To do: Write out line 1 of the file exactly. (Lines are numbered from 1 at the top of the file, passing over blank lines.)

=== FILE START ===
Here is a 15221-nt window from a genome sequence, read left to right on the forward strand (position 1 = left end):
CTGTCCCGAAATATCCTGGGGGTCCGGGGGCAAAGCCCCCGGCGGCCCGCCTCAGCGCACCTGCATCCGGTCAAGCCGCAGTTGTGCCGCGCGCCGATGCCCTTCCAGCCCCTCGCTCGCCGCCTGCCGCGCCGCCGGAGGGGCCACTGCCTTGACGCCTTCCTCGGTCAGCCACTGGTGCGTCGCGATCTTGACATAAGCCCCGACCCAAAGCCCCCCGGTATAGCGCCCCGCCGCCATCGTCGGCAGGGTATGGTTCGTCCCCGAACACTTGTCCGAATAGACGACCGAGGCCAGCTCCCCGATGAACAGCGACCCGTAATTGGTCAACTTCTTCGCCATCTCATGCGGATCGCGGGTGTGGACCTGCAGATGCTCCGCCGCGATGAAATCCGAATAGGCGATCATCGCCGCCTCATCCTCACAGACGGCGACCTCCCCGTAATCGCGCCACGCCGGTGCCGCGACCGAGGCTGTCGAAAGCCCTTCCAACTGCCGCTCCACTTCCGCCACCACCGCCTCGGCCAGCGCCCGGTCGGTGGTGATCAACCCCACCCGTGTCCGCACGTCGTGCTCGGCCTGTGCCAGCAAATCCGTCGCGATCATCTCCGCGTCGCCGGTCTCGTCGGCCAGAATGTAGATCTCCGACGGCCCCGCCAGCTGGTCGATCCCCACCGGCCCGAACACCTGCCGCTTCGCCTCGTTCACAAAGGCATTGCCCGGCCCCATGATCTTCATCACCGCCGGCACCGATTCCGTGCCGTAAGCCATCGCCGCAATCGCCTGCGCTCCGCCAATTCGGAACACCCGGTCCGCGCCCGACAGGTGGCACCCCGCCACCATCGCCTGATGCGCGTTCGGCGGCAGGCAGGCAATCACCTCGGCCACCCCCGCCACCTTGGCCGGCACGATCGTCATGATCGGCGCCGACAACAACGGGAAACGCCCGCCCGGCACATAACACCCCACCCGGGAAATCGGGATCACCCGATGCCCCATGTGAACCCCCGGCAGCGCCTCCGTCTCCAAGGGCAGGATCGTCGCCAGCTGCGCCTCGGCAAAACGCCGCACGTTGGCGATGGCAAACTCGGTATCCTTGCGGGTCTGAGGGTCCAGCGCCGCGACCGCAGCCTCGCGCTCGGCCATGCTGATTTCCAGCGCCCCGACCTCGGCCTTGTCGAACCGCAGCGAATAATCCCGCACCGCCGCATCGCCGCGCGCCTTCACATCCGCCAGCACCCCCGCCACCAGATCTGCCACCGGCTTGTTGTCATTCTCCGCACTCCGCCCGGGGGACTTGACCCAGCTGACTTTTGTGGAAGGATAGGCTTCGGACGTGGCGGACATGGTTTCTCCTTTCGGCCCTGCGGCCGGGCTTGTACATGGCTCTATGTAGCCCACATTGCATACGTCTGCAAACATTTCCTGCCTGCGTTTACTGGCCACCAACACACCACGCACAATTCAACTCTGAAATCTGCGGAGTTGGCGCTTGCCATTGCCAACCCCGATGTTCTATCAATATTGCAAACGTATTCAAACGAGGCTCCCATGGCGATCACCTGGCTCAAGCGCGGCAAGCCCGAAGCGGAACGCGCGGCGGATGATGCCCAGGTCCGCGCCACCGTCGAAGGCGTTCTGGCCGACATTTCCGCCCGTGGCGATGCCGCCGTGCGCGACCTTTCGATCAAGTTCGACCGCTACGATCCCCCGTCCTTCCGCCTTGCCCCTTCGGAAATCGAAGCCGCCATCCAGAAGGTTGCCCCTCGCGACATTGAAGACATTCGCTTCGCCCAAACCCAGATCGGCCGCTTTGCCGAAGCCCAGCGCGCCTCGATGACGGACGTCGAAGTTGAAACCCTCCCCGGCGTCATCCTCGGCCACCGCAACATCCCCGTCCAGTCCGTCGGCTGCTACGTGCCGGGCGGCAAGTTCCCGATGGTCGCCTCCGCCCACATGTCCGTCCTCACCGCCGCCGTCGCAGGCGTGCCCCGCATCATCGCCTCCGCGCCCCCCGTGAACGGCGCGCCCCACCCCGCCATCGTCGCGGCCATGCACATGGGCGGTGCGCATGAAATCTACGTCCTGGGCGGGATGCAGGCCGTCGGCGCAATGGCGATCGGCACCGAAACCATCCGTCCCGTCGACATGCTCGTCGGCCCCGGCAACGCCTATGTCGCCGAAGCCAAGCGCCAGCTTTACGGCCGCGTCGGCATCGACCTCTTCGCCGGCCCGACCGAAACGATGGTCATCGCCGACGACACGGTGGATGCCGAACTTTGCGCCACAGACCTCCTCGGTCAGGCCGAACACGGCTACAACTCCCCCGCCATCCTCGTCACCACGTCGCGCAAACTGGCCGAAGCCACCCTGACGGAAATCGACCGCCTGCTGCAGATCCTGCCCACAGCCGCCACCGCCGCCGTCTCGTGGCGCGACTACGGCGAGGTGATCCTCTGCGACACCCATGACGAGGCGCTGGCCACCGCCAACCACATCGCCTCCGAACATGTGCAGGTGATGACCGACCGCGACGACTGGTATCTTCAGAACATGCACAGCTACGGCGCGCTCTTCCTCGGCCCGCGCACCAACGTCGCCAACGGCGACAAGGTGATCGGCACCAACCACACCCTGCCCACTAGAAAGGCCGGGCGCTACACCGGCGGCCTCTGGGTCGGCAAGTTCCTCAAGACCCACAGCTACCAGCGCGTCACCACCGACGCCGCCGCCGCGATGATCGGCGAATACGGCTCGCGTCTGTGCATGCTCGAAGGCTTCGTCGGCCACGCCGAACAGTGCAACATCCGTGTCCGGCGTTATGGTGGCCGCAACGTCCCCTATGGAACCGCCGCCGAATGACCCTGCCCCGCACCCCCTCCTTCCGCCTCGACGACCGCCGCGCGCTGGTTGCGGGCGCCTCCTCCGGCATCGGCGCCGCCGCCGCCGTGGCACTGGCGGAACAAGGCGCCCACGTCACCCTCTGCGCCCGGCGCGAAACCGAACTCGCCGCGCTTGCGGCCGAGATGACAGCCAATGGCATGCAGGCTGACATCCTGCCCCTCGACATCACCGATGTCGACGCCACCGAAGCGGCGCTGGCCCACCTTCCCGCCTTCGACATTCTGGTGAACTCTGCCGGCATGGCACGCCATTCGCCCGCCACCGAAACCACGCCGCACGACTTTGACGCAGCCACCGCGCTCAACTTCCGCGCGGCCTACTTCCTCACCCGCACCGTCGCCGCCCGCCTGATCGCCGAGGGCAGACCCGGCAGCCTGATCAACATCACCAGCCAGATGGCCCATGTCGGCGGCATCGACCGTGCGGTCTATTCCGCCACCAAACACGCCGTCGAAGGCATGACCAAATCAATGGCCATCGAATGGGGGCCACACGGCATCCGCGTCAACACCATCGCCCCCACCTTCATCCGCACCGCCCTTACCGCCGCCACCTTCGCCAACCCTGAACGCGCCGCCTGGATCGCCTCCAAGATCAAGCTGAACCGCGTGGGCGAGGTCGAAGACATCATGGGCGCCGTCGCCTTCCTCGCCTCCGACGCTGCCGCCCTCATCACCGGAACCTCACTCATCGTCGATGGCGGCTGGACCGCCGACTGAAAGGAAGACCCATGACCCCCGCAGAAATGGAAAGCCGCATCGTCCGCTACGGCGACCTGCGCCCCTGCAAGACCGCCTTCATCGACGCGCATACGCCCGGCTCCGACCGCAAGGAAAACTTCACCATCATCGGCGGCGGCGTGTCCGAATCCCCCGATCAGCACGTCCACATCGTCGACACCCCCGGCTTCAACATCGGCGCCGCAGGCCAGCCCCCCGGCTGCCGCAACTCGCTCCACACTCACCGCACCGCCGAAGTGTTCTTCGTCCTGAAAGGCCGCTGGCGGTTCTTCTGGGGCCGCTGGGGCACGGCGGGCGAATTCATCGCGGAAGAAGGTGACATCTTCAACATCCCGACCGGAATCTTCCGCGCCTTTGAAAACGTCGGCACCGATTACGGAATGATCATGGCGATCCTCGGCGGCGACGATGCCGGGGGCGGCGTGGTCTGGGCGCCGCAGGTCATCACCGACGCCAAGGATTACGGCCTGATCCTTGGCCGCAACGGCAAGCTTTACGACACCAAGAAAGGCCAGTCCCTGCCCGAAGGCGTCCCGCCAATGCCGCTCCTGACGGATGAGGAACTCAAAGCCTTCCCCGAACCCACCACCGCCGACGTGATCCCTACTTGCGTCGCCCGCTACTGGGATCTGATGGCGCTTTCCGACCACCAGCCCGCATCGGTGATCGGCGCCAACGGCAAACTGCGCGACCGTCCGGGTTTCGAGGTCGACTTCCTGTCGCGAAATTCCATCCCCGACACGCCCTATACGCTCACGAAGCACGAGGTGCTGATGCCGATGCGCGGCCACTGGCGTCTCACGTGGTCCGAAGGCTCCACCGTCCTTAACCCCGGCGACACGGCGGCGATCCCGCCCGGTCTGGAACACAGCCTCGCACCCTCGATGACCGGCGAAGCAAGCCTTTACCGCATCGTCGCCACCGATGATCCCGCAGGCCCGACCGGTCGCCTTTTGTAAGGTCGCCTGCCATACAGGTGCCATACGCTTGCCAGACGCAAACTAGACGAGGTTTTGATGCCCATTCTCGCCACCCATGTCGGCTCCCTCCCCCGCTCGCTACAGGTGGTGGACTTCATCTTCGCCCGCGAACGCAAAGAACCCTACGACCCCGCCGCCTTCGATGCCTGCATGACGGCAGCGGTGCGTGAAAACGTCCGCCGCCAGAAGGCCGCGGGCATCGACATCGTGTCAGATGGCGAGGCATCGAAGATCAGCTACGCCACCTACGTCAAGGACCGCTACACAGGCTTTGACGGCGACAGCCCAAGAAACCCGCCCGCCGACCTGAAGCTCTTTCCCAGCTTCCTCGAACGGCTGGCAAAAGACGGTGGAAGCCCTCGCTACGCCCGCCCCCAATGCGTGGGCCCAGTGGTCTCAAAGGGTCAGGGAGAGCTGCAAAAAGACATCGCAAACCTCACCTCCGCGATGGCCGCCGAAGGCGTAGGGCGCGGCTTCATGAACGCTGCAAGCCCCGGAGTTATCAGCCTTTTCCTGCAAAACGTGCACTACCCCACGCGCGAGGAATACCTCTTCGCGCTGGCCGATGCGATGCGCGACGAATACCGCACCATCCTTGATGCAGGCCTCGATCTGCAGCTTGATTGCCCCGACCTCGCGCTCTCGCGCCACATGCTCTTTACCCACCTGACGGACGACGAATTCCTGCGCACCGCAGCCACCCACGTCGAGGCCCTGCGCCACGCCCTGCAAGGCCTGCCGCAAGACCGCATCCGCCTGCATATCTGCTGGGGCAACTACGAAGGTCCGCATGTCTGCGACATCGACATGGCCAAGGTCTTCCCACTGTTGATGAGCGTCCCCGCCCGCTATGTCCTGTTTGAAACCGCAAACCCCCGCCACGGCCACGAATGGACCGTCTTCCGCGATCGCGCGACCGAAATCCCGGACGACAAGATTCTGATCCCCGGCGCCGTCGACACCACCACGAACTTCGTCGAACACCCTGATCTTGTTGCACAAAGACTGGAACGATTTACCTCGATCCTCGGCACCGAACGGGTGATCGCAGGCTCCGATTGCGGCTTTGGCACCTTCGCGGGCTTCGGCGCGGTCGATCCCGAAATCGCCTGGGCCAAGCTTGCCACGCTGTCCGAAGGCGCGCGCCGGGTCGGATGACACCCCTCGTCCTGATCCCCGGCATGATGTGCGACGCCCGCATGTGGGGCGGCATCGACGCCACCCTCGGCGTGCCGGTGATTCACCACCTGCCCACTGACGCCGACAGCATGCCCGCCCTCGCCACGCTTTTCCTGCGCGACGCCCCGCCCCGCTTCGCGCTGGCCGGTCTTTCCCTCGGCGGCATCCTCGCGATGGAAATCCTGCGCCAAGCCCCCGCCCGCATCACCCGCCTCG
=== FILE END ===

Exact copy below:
Here is a 15221-nt window from a genome sequence, read left to right on the forward strand (position 1 = left end):